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THE TREATMENT OF CORNEAL ULCERS.Read before the Milwaukee Medical Society, February 9, 1892.

J. A. BACH, M.D.
JAMA. 1892;XVIII(11):311-312. doi:10.1001/jama.1892.02411150001001.
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One of the most formidable pathological processes of the eye the physician has to deal with is what is known as suppurative keratitis, or ulceration of the cornea. It is safe to state that more eyes are partially or totally destroyed through corneal ulcerations than through any other ocular disease, including injuries and operations.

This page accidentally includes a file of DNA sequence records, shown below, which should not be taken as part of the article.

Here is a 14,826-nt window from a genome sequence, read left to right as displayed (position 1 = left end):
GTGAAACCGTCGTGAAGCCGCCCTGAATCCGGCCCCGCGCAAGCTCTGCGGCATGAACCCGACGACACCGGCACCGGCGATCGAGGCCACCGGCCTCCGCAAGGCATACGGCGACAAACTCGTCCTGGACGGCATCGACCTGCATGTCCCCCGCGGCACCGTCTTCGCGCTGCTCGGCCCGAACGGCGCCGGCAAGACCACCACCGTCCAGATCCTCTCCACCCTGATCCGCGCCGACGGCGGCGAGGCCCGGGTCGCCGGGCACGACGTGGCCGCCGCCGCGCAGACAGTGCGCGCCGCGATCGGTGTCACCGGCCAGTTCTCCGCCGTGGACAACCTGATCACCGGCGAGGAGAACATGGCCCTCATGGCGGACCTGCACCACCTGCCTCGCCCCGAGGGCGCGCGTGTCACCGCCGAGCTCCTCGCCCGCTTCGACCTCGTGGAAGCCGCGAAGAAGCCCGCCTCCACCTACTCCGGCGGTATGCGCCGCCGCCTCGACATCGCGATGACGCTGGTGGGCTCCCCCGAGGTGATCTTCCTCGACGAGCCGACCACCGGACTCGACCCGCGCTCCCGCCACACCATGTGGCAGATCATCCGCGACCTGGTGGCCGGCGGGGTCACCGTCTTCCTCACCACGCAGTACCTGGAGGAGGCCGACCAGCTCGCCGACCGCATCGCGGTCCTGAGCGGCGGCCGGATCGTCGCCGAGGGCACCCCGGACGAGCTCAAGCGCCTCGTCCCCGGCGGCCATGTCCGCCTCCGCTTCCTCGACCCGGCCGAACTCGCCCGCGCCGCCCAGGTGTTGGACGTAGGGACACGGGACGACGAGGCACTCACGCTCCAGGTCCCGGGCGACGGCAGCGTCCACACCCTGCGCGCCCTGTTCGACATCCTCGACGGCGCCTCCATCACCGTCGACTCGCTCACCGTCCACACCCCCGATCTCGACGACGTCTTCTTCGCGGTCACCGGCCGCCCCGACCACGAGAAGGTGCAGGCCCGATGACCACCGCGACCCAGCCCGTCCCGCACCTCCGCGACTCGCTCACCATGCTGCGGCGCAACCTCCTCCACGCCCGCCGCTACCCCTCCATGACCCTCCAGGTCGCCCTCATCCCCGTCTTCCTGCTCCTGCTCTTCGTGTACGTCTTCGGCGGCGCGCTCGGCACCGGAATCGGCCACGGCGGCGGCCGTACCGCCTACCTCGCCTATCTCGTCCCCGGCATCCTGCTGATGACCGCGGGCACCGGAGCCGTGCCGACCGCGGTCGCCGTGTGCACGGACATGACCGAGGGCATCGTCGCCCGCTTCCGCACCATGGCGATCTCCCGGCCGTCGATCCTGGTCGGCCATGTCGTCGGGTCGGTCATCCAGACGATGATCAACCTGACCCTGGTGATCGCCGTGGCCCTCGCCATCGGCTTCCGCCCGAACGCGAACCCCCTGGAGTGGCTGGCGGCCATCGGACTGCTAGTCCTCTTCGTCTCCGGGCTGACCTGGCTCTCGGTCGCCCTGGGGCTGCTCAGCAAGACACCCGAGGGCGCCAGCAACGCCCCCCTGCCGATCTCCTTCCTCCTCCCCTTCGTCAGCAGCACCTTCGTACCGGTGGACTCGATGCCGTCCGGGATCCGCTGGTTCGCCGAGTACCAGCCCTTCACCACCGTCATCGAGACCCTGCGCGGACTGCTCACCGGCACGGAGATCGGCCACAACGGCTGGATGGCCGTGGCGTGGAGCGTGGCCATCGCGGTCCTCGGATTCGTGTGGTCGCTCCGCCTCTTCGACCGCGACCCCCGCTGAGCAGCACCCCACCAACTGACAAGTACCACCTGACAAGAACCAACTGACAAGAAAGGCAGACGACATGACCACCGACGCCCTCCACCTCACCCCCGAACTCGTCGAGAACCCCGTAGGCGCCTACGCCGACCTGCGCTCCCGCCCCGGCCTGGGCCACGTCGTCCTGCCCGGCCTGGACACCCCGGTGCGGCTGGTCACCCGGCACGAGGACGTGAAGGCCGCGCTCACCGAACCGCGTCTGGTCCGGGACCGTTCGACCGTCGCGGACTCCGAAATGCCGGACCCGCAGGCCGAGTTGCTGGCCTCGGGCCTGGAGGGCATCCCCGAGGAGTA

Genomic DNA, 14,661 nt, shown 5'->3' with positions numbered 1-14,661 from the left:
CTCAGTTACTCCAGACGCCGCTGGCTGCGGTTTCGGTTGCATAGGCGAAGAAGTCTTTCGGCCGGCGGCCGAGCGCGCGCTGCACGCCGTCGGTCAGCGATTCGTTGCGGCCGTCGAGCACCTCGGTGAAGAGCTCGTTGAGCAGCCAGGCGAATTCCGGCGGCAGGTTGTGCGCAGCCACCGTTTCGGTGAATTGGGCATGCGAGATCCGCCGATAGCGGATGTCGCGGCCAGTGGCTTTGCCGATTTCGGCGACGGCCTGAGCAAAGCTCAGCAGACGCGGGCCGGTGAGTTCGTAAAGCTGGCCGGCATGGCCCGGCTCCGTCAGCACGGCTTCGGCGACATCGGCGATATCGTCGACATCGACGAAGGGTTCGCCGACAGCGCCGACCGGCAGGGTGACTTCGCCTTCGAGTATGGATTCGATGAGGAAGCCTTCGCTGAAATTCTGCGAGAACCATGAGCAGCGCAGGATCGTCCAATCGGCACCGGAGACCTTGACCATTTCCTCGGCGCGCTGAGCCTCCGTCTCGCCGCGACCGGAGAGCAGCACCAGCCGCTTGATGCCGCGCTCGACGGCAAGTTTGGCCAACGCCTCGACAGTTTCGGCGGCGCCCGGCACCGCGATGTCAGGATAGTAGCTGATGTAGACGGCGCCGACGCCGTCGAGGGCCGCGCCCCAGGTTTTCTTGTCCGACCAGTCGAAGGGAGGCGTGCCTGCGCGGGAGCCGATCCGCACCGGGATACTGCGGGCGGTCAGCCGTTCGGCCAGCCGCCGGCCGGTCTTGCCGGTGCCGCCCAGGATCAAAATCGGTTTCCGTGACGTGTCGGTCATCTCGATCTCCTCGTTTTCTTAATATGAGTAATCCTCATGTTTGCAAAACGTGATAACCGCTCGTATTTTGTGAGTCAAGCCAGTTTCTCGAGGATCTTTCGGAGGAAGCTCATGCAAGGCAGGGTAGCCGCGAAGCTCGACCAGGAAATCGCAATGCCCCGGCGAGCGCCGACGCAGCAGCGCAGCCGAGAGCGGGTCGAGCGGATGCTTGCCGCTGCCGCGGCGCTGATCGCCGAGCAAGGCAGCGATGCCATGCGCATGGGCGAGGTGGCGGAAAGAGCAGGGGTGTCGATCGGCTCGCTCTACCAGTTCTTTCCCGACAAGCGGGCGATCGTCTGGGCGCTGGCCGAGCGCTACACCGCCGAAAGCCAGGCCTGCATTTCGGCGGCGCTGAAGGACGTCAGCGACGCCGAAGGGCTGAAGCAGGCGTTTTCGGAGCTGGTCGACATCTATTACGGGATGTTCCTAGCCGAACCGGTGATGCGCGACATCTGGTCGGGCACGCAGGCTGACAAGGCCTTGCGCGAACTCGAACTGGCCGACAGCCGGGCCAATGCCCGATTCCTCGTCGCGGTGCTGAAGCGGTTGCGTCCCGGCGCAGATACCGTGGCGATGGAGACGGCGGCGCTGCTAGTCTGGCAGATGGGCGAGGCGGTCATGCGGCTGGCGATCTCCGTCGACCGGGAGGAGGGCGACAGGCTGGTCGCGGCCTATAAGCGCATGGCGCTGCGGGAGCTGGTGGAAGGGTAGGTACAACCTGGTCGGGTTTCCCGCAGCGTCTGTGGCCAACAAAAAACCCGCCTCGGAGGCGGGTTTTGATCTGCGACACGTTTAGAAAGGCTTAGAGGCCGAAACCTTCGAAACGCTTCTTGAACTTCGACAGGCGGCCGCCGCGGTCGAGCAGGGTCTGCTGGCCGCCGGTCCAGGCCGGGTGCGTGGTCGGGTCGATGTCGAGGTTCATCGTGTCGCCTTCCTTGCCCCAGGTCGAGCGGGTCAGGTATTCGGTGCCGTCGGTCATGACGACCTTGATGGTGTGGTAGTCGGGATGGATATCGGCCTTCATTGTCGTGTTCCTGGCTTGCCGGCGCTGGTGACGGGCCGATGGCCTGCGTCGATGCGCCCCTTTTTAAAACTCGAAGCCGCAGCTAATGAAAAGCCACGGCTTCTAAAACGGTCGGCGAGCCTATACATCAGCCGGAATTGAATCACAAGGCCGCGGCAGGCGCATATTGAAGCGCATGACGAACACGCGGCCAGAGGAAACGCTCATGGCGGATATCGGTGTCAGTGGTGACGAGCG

It is with great anxiety that, when any of the purulent ophthalmies present themselves to the physician for treatment, he carefully opens the eyelids to inspect whether or not the cornea shows any evidence of ulceration. A sense of relief is felt to find the negative true. But not only in the suppurative ophthalmies is this so, ulcerations under many other circumstances may become equally unpleasant and formidable. The many staphylomatous and white eyes, and often no eyes at all, one sees in the various institutions for the blind, as well as on the streets, are


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